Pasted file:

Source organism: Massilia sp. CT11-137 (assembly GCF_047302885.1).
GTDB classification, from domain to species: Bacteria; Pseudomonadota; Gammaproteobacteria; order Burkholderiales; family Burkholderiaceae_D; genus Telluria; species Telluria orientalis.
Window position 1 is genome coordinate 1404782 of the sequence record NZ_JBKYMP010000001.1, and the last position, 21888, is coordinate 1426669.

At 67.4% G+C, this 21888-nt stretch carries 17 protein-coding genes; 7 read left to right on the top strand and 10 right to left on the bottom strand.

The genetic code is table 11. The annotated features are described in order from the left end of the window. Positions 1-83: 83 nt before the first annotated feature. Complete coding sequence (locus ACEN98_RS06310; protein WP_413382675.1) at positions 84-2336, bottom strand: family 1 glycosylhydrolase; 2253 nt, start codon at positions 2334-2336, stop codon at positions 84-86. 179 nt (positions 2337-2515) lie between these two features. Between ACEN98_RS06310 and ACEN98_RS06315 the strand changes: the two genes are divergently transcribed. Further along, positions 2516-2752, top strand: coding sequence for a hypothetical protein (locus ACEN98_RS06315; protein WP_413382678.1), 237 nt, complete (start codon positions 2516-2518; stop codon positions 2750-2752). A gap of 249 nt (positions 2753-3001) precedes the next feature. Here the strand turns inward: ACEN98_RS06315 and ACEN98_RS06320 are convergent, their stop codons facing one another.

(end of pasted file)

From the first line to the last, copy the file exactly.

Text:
Source organism: Massilia sp. CT11-137 (assembly GCF_047302885.1).
GTDB classification, from domain to species: Bacteria; Pseudomonadota; Gammaproteobacteria; order Burkholderiales; family Burkholderiaceae_D; genus Telluria; species Telluria orientalis.
Window position 1 is genome coordinate 1404782 of the sequence record NZ_JBKYMP010000001.1, and the last position, 21888, is coordinate 1426669.

At 67.4% G+C, this 21888-nt stretch carries 17 protein-coding genes; 7 read left to right on the top strand and 10 right to left on the bottom strand.

The genetic code is table 11. The annotated features are described in order from the left end of the window. Positions 1-83: 83 nt before the first annotated feature. Complete coding sequence (locus ACEN98_RS06310; protein WP_413382675.1) at positions 84-2336, bottom strand: family 1 glycosylhydrolase; 2253 nt, start codon at positions 2334-2336, stop codon at positions 84-86. 179 nt (positions 2337-2515) lie between these two features. Between ACEN98_RS06310 and ACEN98_RS06315 the strand changes: the two genes are divergently transcribed. Further along, positions 2516-2752, top strand: coding sequence for a hypothetical protein (locus ACEN98_RS06315; protein WP_413382678.1), 237 nt, complete (start codon positions 2516-2518; stop codon positions 2750-2752). A gap of 249 nt (positions 2753-3001) precedes the next feature. Here the strand turns inward: ACEN98_RS06315 and ACEN98_RS06320 are convergent, their stop codons facing one another.